The founder of France's National Front has announced he will not run in regional elections due to be held in December, local media reported on Monday.
Jean-Marie Le Pen, who established the far-right party in 1972, told daily Le Figaro he would not run in the southeastern Provence-Alpes-Cote d'Azur region and announced his support for the candidacy of his granddaughter Marion Marechal-Le Pen.
He told the newspaper he still thought he could be the "best candidate for the National Front."
The announcement follows a public falling-out with daughter Marine Le Pen, who has led the party since 2011, after he remarked that the Nazi gas chambers were a "detail of history." He also defended wartime collaborator Philippe Petain.
Last week, Marine Le Pen voiced her opposition to her father's candidacy, saying he had "entered a veritable spiral between a scorched earth strategy and political suicide."
She added that her father's role as honorary president of the party did "not give him the right to take the National Front hostage" and accused him of "harsh provocations seemingly designed to harm me."
Marine Le Pen, who has attempted to rid the National Front of its racist image, said she would block her 86-year-old father's bid to stand.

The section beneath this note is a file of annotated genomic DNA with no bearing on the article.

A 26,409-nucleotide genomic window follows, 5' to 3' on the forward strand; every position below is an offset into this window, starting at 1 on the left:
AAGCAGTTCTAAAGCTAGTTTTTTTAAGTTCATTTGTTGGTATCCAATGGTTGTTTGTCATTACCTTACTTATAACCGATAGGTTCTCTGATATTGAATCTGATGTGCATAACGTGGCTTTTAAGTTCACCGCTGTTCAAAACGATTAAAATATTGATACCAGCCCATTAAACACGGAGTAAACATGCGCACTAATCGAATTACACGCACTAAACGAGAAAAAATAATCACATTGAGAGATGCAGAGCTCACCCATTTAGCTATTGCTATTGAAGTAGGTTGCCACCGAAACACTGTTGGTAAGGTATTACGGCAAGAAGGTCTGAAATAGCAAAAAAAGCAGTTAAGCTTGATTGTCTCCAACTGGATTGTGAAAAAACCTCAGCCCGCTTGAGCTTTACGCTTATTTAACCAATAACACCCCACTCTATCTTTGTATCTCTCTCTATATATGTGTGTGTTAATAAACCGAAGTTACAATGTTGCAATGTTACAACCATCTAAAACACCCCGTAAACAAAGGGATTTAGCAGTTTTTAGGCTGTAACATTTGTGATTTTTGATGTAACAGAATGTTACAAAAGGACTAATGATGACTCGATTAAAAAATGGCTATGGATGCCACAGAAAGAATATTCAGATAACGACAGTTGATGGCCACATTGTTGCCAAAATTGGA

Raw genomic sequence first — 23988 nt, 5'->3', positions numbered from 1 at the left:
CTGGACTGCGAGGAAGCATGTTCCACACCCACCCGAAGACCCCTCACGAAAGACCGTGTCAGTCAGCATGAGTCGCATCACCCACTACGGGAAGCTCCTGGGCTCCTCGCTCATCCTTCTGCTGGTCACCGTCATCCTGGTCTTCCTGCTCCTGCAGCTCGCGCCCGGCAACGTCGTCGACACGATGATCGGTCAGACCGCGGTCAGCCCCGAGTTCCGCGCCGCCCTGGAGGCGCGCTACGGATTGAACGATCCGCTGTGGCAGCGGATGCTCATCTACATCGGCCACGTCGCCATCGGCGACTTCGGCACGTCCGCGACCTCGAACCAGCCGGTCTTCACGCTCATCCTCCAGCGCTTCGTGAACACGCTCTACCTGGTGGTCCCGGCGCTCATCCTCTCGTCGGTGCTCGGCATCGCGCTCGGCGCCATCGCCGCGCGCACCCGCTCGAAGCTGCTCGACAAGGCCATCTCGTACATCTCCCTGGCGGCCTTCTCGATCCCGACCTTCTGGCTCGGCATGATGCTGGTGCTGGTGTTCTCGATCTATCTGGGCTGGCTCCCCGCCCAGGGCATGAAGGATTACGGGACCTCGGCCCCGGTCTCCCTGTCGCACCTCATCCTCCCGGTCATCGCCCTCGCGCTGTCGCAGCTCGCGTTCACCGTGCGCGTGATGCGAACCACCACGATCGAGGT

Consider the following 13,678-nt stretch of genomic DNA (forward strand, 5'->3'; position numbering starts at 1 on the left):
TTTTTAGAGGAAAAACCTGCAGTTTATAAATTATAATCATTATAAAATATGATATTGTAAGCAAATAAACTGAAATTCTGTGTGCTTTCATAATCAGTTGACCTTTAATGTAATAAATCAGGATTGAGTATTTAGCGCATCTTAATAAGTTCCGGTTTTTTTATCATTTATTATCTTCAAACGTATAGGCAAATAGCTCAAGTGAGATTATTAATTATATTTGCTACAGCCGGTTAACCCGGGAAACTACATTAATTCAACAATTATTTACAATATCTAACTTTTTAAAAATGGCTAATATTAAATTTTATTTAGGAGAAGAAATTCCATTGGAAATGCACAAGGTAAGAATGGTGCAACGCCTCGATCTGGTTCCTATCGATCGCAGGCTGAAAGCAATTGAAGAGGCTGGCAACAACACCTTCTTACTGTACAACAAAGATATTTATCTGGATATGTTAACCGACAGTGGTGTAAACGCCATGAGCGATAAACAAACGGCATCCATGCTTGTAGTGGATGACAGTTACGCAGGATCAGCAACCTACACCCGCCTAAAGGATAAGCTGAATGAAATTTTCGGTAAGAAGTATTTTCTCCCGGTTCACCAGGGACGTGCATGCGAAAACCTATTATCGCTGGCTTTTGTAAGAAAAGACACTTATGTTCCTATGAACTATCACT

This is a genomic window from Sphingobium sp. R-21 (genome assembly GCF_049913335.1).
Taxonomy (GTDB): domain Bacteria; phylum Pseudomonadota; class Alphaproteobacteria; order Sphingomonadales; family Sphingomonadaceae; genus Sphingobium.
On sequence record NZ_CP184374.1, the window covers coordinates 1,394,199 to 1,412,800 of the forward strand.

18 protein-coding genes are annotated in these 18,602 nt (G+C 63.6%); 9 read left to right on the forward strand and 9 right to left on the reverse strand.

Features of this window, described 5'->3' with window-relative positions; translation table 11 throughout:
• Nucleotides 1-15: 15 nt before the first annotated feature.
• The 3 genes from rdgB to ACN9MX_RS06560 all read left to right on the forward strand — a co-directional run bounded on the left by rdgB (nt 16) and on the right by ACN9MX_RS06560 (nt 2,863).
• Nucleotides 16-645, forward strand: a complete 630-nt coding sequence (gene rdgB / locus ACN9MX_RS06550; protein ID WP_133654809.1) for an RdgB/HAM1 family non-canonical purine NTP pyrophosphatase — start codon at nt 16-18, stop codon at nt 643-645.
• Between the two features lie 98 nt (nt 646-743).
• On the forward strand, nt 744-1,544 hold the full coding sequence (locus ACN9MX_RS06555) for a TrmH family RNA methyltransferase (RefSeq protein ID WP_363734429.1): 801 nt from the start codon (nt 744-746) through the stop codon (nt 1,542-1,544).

Jean-Marie Le Pen told Le Figaro that he was standing down to avoid "sacrificing the future of the National Front."
Asked who he would like to stand in his place, he described his 25-year-old granddaughter by his son Yann Le Pen, as an "excellent" candidate.
Marion Marechal-Le Pen currently represents Vaucluse in Provence-Alpes-Cote d'Azur in the National Assembly.
A statement from Jean-Marie Le Pen was due later on Monday.
He has been convicted several times for inciting racial hatred and denying the Holocaust.
The National Front came first in France in last May's European elections, with around 25 percent of the vote, the party's greatest electoral success in its 42-year history.